Wednesday, March 25, 2015
Nowadays, your phone is almost entirely screen. The bigger, the better. But there was a time when phone screens were barely an inch across. Try watching a movie on that without using a magnifying glass.
The early days of cellphones were also the early days for the Internet. So that meant no GPS directions, no searching for the nearest coffee shop, no streaming movies or tunes—your phone was just a phone.
Almost every phone comes with headphones so it’s hard to imagine a time when the only music a phone could play was a ringtone.
When cellphones first hit the mainstream, texting was almost non-existent. There was no group texting, no emojis, no voice-to-text. Just to type the letter ‘c’ you had to press the 2 button three times…
Selfie? What’s a selfie? It was enough of a marvel that you could call anybody from anywhere, but being able to take pictures or video with your phone? Now that’s witchcraft.
What else do you remember about the earliest cellphones? Tell us about it on our Facebook, Twitter and Instagram pages.
Monday, March 16, 2015
Watch out—we’ve got a rebel here. Going case-free is a bold choice. Every drop, bump, thud and fumble could mean disaster, but you like to live dangerously. And life’s no fun without a few risks here and there.
You’re practical. You spent a decent amount of money on your phone and want to treat it with care. So like any rational person, you bought a reasonably priced case that’s not too flashy but gets the job done.
You are an adult and expect to be treated as such. You demand respect and take life pretty seriously. To you, your phone is not a toy. It’s for conducting business, renewing your newspaper subscription and handling professional matters in a professional way.
Someone’s in touch with their wild side. You’re feisty and fierce with a passion for adventure. You use your phone to the fullest so it inevitably takes a beating, but you rarely drop or lose it thanks to your animal instincts.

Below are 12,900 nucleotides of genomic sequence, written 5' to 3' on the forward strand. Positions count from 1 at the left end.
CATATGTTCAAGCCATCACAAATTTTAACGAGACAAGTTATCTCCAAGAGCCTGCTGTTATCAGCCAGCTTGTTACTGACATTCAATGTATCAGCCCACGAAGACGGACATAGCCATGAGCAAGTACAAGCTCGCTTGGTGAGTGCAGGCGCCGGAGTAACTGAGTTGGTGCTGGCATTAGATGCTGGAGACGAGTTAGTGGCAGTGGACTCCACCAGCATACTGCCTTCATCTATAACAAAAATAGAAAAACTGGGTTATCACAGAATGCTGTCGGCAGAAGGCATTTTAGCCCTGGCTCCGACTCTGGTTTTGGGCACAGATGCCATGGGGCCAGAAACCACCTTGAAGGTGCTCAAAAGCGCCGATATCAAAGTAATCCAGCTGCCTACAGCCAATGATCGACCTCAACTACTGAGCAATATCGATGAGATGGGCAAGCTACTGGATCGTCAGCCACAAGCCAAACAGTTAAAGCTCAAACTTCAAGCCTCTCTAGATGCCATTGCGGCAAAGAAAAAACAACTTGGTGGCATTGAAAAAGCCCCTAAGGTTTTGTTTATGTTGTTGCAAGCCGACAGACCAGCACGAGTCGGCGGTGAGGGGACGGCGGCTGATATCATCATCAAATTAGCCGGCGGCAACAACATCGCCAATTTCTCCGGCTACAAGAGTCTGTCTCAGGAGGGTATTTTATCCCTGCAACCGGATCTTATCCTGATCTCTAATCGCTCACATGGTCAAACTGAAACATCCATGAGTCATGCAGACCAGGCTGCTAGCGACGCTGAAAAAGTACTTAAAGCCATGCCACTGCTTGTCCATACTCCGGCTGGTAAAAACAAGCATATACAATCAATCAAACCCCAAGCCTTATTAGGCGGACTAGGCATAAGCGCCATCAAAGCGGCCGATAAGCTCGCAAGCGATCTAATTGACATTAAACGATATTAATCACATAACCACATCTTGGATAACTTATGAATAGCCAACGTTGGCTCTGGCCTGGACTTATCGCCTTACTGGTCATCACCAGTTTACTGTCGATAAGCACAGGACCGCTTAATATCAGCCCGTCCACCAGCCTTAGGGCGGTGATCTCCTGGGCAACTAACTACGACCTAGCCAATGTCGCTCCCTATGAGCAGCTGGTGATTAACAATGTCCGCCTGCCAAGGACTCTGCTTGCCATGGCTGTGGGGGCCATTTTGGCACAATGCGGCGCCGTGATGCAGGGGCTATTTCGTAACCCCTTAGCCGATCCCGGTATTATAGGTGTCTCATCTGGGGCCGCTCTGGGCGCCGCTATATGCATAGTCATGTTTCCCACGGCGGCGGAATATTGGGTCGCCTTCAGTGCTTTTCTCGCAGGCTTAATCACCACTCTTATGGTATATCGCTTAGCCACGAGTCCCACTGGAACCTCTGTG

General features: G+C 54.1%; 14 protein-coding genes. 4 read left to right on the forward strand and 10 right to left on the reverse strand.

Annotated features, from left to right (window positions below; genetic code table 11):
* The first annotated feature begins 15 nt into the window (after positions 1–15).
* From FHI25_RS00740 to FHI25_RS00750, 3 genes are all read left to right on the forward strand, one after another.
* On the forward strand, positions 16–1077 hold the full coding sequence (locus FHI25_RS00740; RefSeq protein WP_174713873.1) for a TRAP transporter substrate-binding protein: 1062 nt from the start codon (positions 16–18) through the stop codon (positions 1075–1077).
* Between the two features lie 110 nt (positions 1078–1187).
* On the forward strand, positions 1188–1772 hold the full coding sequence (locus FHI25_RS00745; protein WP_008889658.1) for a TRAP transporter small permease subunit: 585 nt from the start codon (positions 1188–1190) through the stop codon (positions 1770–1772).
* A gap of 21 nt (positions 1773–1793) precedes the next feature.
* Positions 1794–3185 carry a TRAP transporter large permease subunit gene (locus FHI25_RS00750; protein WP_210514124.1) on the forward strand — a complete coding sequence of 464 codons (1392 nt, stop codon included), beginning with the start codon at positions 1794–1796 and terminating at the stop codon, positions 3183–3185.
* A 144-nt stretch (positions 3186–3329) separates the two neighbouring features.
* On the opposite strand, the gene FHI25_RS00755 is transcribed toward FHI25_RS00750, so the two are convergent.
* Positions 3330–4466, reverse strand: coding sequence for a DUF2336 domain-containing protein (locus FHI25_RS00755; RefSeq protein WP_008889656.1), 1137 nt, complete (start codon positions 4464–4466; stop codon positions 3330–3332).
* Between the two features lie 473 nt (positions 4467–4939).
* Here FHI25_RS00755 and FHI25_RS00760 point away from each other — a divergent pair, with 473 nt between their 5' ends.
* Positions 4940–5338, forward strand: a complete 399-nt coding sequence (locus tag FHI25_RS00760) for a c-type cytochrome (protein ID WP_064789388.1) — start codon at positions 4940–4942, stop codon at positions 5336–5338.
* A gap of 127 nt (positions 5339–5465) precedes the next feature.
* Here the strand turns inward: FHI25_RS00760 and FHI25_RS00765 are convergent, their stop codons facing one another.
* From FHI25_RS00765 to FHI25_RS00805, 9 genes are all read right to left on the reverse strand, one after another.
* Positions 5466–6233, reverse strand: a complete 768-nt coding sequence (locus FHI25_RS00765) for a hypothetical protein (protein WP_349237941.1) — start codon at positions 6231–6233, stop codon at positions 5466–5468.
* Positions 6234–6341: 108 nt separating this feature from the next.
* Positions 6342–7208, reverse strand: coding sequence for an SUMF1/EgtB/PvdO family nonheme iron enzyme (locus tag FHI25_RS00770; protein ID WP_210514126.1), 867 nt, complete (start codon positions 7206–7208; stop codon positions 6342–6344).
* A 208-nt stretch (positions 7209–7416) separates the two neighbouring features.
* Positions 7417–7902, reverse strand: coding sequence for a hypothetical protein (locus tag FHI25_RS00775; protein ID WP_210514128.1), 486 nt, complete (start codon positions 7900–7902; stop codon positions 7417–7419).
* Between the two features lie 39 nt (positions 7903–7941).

Really? Bubble wrap? Let’s see—it’s impractical, strange and different for the sake of being different. Yup, you’re a hipster.
What kind of case do you have? Share it with us on our Facebook, Twitter or Instagram pages.
Surpassing Verizon, TracFone notches 1.1M net adds in Q4
Feb. 9 2011 - 6:03 pm - América Móvil's TracFone MVNO service netted a whopping 1.1 million new subscribers in the fourth quarter of 2010, finishing the period with a total of 17.7 million subscribers.
TracFone's net adds put it in the same league as some of the nation's Tier 1 wireless carriers. For example, Verizon Wireless (NYSE:VZ ), the nation's largest wireless carrier, recorded 955,000 total net customer additions in the fourth quarter, ending the period with 102.2 million "total wireless connections."
Such a comparison isn't completely fair, however. TracFone doesn't operate its own wireless network--instead, as an MVNO, the company essentially piggybacks on the networks of Verizon , AT&T Mobility (NYSE:T ) and T-Mobile USA, reselling their services under TracFone's brands, which include Straight Talk, Net10 and others. Thus, TracFone's net customer additions are also counted by its host carriers under their "wholesale" column.
Nonetheless, TracFone's stellar growth is notable. The company has grown its U.S. subscriber base from 14.4 million in December of 2009 to 16.7 million in September 2010 to 17.7 million at the end of the fourth quarter of last year.
As for TracFone's subscriber metrics, the company's minutes of use skyrocketed 219 percent year over year, from 94 in the fourth quarter of 2009 to 300 in the fourth quarter of 2010. TracFone attributed the growth to its Straight Talk unlimited service. TracFone's average revenue per user grew from $10 to $14 during the same period while its churn remained relatively unchanged at around 4 percent.
Read the full story here.
Straight Talk uses one of America's best networks, so you're assured of great coverage, fewer dropped calls and clear connections.
Whether you talk, text or send and receive data, Straight Talk's got you covered.
Click here or on the map for a closer look.
CTIA-The Wireless Association's statement on usage and cost for mobile phone calls
WASHINGTON, DC – CTIA-The Wireless Association® issued the following statement today in response to the OECD Communications Outlook report on usage and cost for mobile phone calls:
The headline from the recently released OECD Communications Outlook report reads that Finland, the Netherlands, and Sweden have the lowest prices for mobile phone calls among OECD countries, while the highest prices were found in Canada, Spain, and the United States. But since U.S. consumers enjoy the lowest per minute rates of all of the OECD countries, what today’s OECD report really shows is that some international comparisons just don’t make sense – especially when built on flawed assumptions.
The real story is buried on page 275 of the OECD report which states:
“It is important to note again that the OECD calling pattern in the basket can be significantly different than common calling profiles in a specific country. For example, the high-usage OECD basket includes 1,680 outgoing voice calls per year while users in the United States average 9,600 minutes of voice calls (combined incoming and outgoing) per year. In this case the basket provides the cost of buying exactly the calls and messages in the OECD basket rather than what may be considered a ‘typical’ bundle in the market.”
Read the full article here.